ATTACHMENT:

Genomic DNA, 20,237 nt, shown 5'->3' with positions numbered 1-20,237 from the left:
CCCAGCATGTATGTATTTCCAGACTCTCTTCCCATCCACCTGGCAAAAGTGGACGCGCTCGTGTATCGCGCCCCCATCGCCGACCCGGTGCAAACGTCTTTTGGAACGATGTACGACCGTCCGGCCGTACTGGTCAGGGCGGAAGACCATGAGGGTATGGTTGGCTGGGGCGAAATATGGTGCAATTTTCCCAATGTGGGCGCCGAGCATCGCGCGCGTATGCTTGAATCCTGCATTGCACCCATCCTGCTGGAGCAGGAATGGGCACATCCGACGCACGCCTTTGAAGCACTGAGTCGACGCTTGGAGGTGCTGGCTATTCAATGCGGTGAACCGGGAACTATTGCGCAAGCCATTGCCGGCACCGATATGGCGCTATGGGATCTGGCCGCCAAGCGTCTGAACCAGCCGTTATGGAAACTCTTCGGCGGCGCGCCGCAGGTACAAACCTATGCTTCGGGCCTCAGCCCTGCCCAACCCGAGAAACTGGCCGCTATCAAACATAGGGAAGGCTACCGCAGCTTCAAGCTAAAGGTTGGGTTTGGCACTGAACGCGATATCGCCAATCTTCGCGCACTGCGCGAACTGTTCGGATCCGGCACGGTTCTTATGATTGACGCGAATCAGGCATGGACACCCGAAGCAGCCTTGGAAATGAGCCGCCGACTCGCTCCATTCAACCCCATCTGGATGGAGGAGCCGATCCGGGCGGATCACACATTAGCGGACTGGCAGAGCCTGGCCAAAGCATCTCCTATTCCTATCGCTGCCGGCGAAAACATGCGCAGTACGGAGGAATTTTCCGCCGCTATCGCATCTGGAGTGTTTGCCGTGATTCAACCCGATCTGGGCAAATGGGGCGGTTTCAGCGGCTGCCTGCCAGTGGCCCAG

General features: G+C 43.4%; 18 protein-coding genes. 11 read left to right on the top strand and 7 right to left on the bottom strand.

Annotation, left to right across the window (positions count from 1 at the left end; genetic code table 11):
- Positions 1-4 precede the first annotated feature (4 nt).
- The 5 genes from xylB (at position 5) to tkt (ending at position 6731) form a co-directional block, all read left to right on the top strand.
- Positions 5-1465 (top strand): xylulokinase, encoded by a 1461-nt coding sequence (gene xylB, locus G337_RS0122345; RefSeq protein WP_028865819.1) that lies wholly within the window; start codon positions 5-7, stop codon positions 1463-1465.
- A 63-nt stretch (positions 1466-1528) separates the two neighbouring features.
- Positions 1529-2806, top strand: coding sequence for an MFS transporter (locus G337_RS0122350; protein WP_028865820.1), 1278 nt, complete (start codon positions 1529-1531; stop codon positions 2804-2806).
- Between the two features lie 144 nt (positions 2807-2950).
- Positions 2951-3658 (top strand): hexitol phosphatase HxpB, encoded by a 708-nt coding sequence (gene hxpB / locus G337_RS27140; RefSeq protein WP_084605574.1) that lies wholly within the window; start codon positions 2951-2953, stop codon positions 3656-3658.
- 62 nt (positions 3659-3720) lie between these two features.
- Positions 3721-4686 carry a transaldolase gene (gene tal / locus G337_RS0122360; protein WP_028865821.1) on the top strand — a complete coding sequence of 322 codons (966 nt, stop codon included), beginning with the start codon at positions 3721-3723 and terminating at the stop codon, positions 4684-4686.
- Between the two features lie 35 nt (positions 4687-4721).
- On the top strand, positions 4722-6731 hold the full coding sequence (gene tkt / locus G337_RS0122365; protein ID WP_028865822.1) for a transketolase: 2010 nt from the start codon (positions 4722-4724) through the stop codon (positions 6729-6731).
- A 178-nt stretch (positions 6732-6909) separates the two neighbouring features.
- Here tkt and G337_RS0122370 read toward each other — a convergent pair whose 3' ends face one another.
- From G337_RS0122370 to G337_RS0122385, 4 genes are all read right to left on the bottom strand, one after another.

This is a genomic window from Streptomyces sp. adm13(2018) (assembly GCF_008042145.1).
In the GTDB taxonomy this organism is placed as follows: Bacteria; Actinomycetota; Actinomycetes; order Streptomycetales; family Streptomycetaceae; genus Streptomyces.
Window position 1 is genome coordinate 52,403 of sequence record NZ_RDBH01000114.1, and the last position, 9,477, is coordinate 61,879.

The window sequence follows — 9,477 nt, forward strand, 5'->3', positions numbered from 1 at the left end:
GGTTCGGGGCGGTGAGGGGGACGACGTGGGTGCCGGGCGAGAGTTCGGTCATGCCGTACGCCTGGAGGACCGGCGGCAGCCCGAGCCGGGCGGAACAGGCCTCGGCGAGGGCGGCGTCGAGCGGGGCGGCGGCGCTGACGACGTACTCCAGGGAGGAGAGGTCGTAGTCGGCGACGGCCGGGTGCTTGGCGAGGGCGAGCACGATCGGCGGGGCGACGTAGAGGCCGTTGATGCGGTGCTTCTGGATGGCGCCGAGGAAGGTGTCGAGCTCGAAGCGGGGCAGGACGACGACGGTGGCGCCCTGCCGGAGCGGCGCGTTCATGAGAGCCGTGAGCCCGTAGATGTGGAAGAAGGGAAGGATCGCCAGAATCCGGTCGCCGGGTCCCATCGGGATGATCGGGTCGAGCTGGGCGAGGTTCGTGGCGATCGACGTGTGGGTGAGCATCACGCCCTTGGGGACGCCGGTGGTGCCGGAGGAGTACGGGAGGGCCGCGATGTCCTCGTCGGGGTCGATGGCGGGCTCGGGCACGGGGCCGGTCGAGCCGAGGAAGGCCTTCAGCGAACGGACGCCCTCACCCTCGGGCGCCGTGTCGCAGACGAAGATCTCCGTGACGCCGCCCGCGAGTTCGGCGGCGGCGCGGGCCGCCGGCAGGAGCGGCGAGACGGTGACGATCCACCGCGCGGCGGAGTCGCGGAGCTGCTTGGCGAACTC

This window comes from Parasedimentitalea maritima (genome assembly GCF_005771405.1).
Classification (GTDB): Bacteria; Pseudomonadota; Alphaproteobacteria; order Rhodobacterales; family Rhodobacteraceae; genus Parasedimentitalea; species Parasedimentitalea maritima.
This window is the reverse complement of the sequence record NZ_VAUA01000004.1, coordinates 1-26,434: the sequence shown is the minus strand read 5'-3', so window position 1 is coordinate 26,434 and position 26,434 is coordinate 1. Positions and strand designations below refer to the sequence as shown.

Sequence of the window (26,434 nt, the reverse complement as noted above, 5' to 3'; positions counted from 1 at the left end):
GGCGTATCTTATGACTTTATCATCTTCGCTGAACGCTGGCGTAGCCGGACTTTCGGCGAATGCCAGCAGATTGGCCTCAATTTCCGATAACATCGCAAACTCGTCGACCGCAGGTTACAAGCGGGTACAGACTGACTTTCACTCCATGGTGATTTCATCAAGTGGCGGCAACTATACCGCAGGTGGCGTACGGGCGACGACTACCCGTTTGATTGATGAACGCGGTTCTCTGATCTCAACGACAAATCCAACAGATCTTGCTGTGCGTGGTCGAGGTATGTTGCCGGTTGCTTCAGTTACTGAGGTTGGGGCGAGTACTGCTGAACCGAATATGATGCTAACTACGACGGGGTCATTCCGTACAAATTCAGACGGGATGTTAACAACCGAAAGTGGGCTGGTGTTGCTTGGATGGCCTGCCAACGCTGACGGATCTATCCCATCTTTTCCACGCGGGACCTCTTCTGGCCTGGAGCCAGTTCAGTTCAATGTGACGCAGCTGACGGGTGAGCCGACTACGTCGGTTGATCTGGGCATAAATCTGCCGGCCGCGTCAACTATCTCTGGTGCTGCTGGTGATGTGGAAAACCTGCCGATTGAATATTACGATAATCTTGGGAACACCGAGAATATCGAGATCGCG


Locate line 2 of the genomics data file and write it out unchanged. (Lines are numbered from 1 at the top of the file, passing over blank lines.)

CCCAGCATGTATGTATTTCCAGACTCTCTTCCCATCCACCTGGCAAAAGTGGACGCGCTCGTGTATCGCGCCCCCATCGCCGACCCGGTGCAAACGTCTTTTGGAACGATGTACGACCGTCCGGCCGTACTGGTCAGGGCGGAAGACCATGAGGGTATGGTTGGCTGGGGCGAAATATGGTGCAATTTTCCCAATGTGGGCGCCGAGCATCGCGCGCGTATGCTTGAATCCTGCATTGCACCCATCCTGCTGGAGCAGGAATGGGCACATCCGACGCACGCCTTTGAAGCACTGAGTCGACGCTTGGAGGTGCTGGCTATTCAATGCGGTGAACCGGGAACTATTGCGCAAGCCATTGCCGGCACCGATATGGCGCTATGGGATCTGGCCGCCAAGCGTCTGAACCAGCCGTTATGGAAACTCTTCGGCGGCGCGCCGCAGGTACAAACCTATGCTTCGGGCCTCAGCCCTGCCCAACCCGAGAAACTGGCCGCTATCAAACATAGGGAAGGCTACCGCAGCTTCAAGCTAAAGGTTGGGTTTGGCACTGAACGCGATATCGCCAATCTTCGCGCACTGCGCGAACTGTTCGGATCCGGCACGGTTCTTATGATTGACGCGAATCAGGCATGGACACCCGAAGCAGCCTTGGAAATGAGCCGCCGACTCGCTCCATTCAACCCCATCTGGATGGAGGAGCCGATCCGGGCGGATCACACATTAGCGGACTGGCAGAGCCTGGCCAAAGCATCTCCTATTCCTATCGCTGCCGGCGAAAACATGCGCAGTACGGAGGAATTTTCCGCCGCTATCGCATCTGGAGTGTTTGCCGTGATTCAACCCGATCTGGGCAAATGGGGCGGTTTCAGCGGCTGCCTGCCAGTGGCCCAG